You can use includeFiles and excludeFiles to specify items which may affect the function size, however the limits cannot be configured. These configurations are not supported in Next.js, instead use outputFileTracingIncludes.

Edge Functions have plan-dependent size limits, ensuring fast execution and eliminating cold starts. This is the total, compressed size of your function and its dependencies after bundling.

This refers to the longest time a function can process an HTTP request before responding.

Functions using the Edge Runtime do not have a maximum duration. They must begin sending a response within 25 seconds and can continue streaming a response beyond that time.

While Serverless Functions have a default duration, this duration can be extended using the maxDuration config. If a Serverless Function doesn't respond within the duration, a 504 error code (FUNCTION_INVOCATION_TIMEOUT) is returned.

Serverless Functions have the following defaults and maximum limits for the duration of a function:


Serverless Functions can use more memory and larger CPUs, but at the expense of cold starts. The maximum memory for a Serverless Function is 1024 MB on a Hobby plan, and up to 3008 MB on Pro and Enterprise plans, by using the functions property in your vercel.json.

Edge Functions have a fixed memory limit, ensuring minimal cold starts in a limited execution environment.

You can use environment variables to manage dynamic values and sensitive information affecting the operation of your functions. Vercel allows developers to define these variables either at deployment or during runtime.

You can use a total of 64 KB in environments variables per-deployment on Vercel. This limit is for all variables combined, and so no single variable can be larger than 64 KB.

In Vercel, the request body size is the maximum amount of data that can be included in the body of a request to a function. Edge Functions also have additional limits to the request size.

The maximum payload size for the request body or the response body of a Serverless Function is 4.5 MB. If a Serverless Function receives a payload in excess of the limit it will return an error 413: FUNCTION_PAYLOAD_TOO_LARGE. See How do I bypass the 4.5MB body size limit of Vercel Serverless Functions for more information.

Serverless Functions (Node.js and more)
Edge Functions (Edge Runtime)
Geolocation data
Access request headers
Cache responses

You can learn more about API support and writing functions:

Serverless Functions (Node.js and more)
Edge Functions (Edge Runtime)
Pay for wall-clock time
Pay for CPU time

The Hobby plan offers functions for free, within limits. The Pro plan extends these limits, billing Serverless Functions on wall-clock time and Edge Runtime-powered Functions on CPU time.

This aligns with the intended usage of each: Serverless for intermittent heavy tasks, and Edge for continuous low-latency tasks. The Edge Runtime is particularly well-suited for querying databases or other backends, like an AI service, since you will not be billed for the time making the request, only the time processing the response.

On paid plans, Serverless Functions cost $40 for an additional 100 GB-Hrs. Edge Functions cost $2.00 for each additional 1,000,000 execution units.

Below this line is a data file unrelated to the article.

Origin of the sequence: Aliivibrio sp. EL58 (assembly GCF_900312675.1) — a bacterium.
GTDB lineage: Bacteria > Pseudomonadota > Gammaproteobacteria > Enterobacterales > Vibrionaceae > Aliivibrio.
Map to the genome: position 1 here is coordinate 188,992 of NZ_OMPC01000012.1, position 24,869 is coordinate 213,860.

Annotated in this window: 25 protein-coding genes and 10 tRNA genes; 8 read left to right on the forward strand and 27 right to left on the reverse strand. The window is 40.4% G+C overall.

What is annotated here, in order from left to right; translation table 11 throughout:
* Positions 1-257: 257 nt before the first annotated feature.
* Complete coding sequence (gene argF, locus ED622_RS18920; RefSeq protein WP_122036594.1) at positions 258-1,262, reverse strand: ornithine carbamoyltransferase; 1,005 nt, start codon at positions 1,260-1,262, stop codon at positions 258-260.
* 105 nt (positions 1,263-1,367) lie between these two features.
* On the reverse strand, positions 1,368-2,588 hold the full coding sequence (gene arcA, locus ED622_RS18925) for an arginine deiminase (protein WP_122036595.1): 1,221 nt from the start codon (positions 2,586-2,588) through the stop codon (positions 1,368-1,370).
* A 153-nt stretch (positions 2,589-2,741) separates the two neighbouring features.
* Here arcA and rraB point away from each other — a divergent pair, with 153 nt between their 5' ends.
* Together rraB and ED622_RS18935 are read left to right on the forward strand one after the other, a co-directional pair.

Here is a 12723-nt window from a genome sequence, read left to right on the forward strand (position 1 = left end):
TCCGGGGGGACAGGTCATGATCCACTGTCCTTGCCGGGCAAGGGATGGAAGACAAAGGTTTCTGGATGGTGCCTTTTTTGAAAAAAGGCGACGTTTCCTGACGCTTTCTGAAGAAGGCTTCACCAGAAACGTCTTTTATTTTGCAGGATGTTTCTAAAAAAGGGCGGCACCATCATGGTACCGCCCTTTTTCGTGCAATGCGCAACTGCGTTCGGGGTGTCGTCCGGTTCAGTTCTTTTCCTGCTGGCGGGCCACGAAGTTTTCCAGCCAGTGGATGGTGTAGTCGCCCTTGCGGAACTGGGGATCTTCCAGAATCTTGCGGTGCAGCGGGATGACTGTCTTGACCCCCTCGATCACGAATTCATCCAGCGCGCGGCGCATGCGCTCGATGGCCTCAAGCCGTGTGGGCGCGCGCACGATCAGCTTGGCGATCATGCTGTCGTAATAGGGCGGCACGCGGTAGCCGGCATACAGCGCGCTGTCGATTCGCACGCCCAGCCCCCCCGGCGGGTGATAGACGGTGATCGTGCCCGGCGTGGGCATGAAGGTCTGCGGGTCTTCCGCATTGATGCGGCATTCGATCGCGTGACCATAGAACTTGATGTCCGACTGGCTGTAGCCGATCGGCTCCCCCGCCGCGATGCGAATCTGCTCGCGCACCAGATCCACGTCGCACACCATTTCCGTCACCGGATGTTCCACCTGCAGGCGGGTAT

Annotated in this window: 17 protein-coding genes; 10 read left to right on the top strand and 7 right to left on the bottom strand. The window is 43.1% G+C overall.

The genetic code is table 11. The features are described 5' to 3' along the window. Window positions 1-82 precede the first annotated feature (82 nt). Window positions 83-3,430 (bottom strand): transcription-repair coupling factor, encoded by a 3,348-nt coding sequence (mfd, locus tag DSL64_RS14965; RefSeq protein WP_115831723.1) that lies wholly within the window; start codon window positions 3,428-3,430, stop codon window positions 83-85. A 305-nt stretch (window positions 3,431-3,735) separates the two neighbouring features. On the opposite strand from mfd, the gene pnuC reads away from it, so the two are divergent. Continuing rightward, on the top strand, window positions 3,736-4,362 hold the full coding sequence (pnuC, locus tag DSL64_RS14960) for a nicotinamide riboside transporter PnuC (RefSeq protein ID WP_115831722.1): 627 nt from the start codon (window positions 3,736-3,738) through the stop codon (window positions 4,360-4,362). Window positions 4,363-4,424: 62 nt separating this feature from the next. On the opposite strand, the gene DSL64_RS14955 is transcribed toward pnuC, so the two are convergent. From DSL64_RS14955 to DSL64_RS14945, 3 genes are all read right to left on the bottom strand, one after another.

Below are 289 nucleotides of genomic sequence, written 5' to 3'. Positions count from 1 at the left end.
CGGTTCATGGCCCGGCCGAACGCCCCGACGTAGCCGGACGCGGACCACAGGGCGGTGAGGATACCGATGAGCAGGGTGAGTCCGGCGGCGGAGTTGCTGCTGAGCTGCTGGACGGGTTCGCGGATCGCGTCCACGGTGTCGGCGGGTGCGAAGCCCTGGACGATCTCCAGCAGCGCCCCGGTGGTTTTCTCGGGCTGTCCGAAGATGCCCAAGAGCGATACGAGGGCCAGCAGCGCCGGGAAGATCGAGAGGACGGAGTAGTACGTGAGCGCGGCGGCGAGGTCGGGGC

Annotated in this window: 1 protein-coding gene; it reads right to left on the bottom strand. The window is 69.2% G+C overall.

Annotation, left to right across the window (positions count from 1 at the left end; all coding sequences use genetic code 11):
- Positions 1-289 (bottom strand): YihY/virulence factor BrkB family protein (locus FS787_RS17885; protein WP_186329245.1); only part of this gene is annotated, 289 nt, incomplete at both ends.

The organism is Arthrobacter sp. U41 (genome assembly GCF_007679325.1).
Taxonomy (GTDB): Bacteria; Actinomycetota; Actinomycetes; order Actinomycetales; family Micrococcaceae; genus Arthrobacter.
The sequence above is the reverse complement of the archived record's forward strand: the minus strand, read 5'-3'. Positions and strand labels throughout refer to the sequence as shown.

Edge Middleware can use no more than 50 ms of CPU time on average.

This limitation refers to actual net CPU time, which is the time spent performing calculations, not the total elapsed execution or "wall clock" time. For example, when you are blocked talking to the network, the time spent waiting for a response does not count toward CPU time limitations.

Serverless Functions (Node.js and more)
Edge Functions (Edge Runtime)
Not Supported
Supported, depending on the framework
Supported only in Node.js runtime
Not supported

Vercel's Secure Compute feature offers enhanced security for your Serverless Functions, including dedicated IP addresses and VPN options. This can be particularly important for functions that handle sensitive data.

Streaming refers to the ability to send or receive data in a continuous flow.

Both the Node.js and the Edge Runtime support streaming.

In addition, Serverless Functions have a maximum duration, meaning that it isn't possible to stream indefinitely. Edge Functions do not have a maximum duration, but you must send an initial response within 25 seconds. You can continue streaming a response beyond that time.

Cron jobs are time-based scheduling tools used to automate repetitive tasks. When a cron job is triggered through the cron expression, it calls a Vercel Function.

From your function, you can communicate with a choice of data stores. To ensure low-latency responses, it's crucial to have compute close to your databases. Always deploy your databases in regions closest to your functions to avoid long network roundtrips. For more information, see our best practices documentation.

An Edge Config is a global data store that enables experimentation with feature flags, A/B testing, critical redirects, and IP blocking. It enables you to read data at the edge without querying an external database or hitting upstream servers.

Vercel has an OpenTelemetry (OTEL) collector that allows you to send OTEL traces from your Serverless Functions to application performance monitoring (APM) vendors such as New Relic.

Last updated on February 6, 2023